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Can anyone reading this help me to start with data identifying an image stored in a row in an Access database, and end with an actual image displayed in a row on a webpage? The idea is to be able to export the data and have any associated images appear automatically. Can I actually achieve this straightforwardly or is it something requiring greater skill than I currently possess.

In each row of the table I have book data, e.g. Author, Title, Price, and a column for the image id. The type of the latter as yet undetermined but I have experimented with both embedded OLE objects and with links.

So far:
(1) If I store the picture as an OLE object in the database table, and export data to create an HTML page, I get a hole (empty cell) on the web page - Access Help says to expect this but I have found no additional information on how to get the image displayed.
(2) If I store the filename and export data to create an HTML page, the filename does not operate as a link to the picture - i.e. is not tagged as an image source.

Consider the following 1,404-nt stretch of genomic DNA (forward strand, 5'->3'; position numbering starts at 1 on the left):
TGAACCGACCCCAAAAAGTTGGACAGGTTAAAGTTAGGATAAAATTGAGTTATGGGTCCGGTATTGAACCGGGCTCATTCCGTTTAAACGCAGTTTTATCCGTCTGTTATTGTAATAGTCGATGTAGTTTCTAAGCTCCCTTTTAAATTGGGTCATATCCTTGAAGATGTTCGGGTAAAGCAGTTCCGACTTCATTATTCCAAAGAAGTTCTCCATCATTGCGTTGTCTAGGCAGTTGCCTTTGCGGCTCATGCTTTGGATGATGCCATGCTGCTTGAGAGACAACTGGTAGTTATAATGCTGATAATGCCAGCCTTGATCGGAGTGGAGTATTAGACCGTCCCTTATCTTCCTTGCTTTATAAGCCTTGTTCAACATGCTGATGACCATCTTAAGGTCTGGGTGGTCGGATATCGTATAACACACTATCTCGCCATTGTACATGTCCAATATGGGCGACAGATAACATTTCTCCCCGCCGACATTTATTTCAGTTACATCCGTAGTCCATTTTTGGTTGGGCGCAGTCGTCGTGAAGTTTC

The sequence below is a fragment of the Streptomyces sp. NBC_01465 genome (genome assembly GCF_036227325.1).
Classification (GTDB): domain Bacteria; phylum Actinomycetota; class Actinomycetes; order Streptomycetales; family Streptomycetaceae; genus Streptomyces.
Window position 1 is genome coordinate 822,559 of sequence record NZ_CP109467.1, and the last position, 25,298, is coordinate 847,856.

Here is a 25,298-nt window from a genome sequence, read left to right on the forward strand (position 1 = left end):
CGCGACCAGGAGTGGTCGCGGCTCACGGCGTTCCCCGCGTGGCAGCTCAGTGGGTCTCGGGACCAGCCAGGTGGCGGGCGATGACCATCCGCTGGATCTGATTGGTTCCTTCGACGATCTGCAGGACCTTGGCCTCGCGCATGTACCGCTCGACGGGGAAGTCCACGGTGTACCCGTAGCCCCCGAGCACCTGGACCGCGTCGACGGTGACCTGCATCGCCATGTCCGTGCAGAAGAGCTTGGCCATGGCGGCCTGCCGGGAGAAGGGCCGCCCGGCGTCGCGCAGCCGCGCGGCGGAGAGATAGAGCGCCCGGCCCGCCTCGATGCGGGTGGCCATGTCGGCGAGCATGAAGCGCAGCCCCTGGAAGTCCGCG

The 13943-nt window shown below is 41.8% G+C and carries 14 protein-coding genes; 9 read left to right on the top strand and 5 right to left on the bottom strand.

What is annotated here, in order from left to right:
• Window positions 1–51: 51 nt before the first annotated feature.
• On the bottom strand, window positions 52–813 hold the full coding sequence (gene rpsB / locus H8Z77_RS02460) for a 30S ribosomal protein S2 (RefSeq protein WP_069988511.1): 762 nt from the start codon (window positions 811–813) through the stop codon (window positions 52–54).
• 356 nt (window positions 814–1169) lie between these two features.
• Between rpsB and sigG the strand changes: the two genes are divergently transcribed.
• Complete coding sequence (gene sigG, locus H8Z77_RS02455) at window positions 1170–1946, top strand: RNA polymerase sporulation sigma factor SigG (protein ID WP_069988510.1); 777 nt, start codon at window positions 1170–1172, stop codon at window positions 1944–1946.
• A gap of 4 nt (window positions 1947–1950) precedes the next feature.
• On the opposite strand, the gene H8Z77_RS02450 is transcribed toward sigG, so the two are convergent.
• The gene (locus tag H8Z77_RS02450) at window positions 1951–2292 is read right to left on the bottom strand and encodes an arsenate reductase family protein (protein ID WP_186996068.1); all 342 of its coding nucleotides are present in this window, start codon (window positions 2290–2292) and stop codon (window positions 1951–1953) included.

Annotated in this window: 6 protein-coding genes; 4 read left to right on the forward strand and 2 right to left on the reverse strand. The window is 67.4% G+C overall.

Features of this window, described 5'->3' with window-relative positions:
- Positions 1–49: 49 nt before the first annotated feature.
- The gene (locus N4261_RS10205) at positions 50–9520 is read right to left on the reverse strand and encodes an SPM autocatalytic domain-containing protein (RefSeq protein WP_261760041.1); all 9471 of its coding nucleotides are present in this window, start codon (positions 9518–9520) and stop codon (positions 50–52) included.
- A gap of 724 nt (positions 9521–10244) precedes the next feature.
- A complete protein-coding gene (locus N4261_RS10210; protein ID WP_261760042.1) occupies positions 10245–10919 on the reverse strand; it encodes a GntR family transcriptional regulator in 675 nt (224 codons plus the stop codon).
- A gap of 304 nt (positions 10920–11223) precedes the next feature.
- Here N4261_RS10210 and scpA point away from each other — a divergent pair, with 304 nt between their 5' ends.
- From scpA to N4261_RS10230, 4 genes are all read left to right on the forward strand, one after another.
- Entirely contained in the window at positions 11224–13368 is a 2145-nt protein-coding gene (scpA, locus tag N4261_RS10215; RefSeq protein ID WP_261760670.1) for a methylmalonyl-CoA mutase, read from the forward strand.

(3) I can hand-edit my generated HTML source, but this is far too time-consuming to do every time for a regularly updated page. So far have not been able to get Access to generate equivalent HTML for me.
(4) Access 2000 has some fairly sophisticated Data Access Page facilities that would obviously help, and I found an MS Access How To Article that would seem to fit the bill. Unfortunately trying to follow the instructions in the article has proven more difficult than I can handle with just a few hours to spare.

So I'm a bit stuck. Pointers gratefully received. I can upgrade my main table to Access 2000 if that would help.


( 1 comment — Leave a comment )
21st Jun, 2007 19:04 (UTC)
Make the report file output from Access a plain text file, and define the report as containing the necessary tags? Export the piccies separately...

[I used to generate my online booklists like this from DataPerfect; as a DOS program, it didn't know or care about HTML and would cheerfully write any character sequence I asked for without worrying.]

[These days I'd do it in PHP and MySQL, of course...]
( 1 comment — Leave a comment )


Caroline M

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